COLUMN: Rest not easy in these modern times, but welcome them

This is my column for the Sunday, Feb. 13, 2011 edition of the Hibbing Daily Tribune.

Rest not easy in these modern times, but welcome them
By Aaron J. Brown

The winter presses on, a dry, cold march through snow to the oil tank to see if we’ll make it another couple months without ordering fuel from town. Looks OK, but that’s assuming. Nothing new to this equation on northern Minnesota’s Iron Range, not in our adaptation to weather or to the economy which endures in permanent February.

Iron Range taconite production recovered in 2010, ending shy of its peak numbers from 2008 just after the recession started. The taconite plants on the Range, ore dump salvaging Magnetation and the value-added producer Mesabi Nugget are expected to produce as much as 39 million tons in 2011, according to reports last month.

Keewatin Taconite is getting green lights during the middle stages of its permitting process on opening a new production line, which would add 3.6 million tons of capacity. Essar Steel is still claiming principle production will begin on its new taconite mine on the west Range, the precursor to the long-awaited steel plant. Magnetation is aiming to expand its ore extraction from the west Range dumps of Itasca County.

In short, 2011 is hunky dory on the Iron Range, except of course that we’ll shed public sector jobs and our schools are entering something close to a fiscal crisis. This will create something of a middling, treading water feel that will keep real growth from happening until the taconite industry stumbles again.

It is imperative that every level of government, the private sector and, particularly, people on the street consider these next five years of utmost importance for the diversification and expansion of the Iron Range’s economic base. No, not the end of mining, the start of something else. The economic conditions in big cities or suburbs aren’t that great either. Why not live and create in a place with heart, history and interesting weather?

There are those who say that the Iron Range doesn’t want to change, doesn’t want to invite new people here or accept new ideas. I invite those of that belief to defend your reasoning. The slow death of a region is nothing pretty to watch. I do not intend to participate in such an endeavor.

Any approach that fails to welcome many new people doing many different kinds of jobs is a doomed policy. The Iron Range obituary was written long ago. It is only through the guile of our people, the occasional effectiveness of our leaders, and dumb luck that this obituary has not yet been printed. If we don’t live every moment trying to prove it wrong, to rewrite its saddest passages, we don’t really live.

To miss this opportunity would dishonor the true value of this place and its people, who in the midst of chasing the obvious – iron ore – found the sacred: the upward social mobility afforded new generations by great education, hard work and cooperation among the many for the cause of all.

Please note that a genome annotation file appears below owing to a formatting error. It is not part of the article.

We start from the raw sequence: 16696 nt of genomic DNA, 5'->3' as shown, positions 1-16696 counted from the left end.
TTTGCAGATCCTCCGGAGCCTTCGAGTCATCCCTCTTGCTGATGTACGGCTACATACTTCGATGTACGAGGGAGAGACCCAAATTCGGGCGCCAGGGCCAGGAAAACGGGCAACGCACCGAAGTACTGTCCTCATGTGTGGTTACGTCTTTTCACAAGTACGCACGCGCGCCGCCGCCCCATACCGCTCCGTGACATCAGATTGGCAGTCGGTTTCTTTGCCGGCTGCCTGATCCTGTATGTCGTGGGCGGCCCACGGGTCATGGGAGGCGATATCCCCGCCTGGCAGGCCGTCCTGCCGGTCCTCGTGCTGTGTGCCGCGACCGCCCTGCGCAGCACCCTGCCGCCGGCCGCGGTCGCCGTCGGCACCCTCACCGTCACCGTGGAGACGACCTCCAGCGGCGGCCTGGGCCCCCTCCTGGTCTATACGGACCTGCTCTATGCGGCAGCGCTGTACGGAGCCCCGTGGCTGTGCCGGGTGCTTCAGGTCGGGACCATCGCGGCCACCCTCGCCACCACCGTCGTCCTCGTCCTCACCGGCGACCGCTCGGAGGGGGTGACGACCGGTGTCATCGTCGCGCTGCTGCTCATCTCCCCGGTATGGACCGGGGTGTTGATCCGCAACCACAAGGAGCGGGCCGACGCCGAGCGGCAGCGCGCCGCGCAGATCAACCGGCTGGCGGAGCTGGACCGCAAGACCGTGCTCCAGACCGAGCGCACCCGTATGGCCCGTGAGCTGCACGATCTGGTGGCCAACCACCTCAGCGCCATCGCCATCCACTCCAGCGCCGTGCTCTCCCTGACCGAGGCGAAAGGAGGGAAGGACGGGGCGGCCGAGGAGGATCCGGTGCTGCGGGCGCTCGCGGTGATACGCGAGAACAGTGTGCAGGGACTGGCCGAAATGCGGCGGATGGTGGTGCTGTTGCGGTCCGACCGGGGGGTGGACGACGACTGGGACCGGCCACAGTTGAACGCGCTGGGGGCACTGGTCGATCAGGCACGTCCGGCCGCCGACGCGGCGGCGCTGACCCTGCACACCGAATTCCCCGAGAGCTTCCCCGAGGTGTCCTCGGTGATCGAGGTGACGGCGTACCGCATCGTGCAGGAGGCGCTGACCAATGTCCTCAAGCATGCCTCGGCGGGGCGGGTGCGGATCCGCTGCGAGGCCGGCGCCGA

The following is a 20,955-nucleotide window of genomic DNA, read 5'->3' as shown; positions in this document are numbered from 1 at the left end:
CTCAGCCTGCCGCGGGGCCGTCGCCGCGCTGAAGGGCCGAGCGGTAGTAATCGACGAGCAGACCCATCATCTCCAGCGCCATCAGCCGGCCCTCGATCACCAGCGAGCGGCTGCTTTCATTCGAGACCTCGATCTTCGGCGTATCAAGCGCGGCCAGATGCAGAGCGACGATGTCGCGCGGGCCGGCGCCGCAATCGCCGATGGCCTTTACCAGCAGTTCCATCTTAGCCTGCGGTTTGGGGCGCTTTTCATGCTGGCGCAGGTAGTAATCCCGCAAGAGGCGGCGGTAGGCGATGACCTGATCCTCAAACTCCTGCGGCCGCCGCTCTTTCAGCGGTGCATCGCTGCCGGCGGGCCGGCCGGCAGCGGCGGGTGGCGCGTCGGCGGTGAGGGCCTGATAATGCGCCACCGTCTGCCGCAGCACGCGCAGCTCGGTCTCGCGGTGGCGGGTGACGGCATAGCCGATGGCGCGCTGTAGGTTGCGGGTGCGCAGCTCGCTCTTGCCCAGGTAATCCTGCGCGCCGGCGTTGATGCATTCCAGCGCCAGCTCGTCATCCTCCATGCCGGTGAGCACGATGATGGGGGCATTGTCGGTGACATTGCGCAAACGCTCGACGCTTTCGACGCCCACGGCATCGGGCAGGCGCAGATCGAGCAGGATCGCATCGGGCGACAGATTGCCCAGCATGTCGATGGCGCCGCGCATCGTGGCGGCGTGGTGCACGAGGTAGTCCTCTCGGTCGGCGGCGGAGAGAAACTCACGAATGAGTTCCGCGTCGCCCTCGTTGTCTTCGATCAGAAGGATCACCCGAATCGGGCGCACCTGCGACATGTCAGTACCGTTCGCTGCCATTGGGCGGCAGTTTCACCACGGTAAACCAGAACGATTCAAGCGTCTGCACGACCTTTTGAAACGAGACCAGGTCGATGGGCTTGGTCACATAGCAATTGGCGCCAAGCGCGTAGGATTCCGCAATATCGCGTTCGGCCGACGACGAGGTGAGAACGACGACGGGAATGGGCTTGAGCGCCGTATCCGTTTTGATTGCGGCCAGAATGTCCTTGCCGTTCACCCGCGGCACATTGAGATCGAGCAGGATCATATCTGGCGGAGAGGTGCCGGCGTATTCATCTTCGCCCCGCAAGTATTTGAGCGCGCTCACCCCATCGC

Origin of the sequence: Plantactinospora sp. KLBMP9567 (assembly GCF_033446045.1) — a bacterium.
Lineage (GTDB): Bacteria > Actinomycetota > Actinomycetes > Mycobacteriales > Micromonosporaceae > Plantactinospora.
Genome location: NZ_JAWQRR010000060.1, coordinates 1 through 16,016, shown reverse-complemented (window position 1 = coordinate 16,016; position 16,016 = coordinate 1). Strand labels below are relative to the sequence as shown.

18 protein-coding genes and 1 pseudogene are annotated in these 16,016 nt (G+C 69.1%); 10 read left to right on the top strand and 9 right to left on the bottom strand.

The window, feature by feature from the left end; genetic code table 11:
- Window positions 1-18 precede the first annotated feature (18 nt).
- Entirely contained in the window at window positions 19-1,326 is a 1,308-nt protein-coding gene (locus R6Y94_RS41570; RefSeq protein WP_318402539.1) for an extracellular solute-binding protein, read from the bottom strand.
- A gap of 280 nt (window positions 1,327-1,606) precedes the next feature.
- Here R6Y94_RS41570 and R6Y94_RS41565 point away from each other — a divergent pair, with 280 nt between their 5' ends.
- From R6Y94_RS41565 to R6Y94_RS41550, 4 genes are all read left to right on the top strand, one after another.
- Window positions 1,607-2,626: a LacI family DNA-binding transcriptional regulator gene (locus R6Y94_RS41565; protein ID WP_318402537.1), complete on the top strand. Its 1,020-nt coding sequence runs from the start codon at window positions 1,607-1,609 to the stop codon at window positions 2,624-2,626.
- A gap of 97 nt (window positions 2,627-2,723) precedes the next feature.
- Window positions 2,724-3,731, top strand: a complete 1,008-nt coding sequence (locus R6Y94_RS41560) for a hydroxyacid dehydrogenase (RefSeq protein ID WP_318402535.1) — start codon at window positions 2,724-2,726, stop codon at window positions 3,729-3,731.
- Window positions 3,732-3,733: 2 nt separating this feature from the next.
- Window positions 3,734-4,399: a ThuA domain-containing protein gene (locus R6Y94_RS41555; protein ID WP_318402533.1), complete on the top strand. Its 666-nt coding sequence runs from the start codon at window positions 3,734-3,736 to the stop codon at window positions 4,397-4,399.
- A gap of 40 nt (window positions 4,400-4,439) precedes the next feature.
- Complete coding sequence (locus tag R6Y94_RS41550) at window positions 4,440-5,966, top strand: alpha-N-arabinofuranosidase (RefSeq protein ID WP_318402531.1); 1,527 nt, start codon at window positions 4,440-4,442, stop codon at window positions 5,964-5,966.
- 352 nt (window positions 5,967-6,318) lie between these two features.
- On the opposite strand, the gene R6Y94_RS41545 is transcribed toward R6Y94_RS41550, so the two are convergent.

A heartfelt welcome to a good year for iron mining. Welcome to the possibility of related new industry on the Range. Welcome to the loggers and welcome to the tourists.

Welcome also to inventors and thinkers, theologians and architects, writers and poets, artists and software designers. Welcome to a future that is not simple or obvious.

And to all those who defy this welcome, who lock the doors and peer out the windows, a warning. The future does not care about your reasons. The future did not mind the deepness of the ore reserve or the hardness of taconite. The future did not care that our recent ancestors spoke foreign tongues, holding no land or title. The future happened regardless and here we stand. Welcome. Welcome.

Aaron J. Brown is an Iron Range writer and community college instructor. Read more at or in his book “Overburden: Modern Life on the Iron Range.”


  1. Things were much more bleak in 60’s when iron Ore was running out and taconite was an unknown. We battled back from that we’ll battle back from this. The biggest difference is back then we had a “can do” attitude now we have a “Govt do” attitude.

  2. I’ve heard that about the ’60s, though I didn’t experience it myself. I don’t get the sense that things are so “bad” now as that there is a fair amount of complacency in the air. You can grow the size of government or you can shrink the size of government but it doesn’t really matter if you aren’t pursuing creative ideas, welcoming new people and retaining a sense of youth and growth.

    I don’t view the government as an entity to be held apart from the people, rather I see the government as being an extension of the people. Complacent people get an unresponsive, ineffective government – never mind its size. But we’ve been over this before, too.

  3. I lived the 60’s, it was a scary time. I’m older and remember a time when I felt the govt was working for the people. Now unfortunately, I see the govt as working to make the people dependent on them for far too many things. Complacence over the last 15-20 years has given us an ineffective govt. I fear a Euro style of governance has infected the USA. We will have the same problems, they’re experiencing now in the future, unless we change course. I completely agree on new ideas and welcoming new people who’ll enrich our region.

  4. I just found your site and really enjoyed this piece. What an interesting portal into a world I know nothing about! Very cool!

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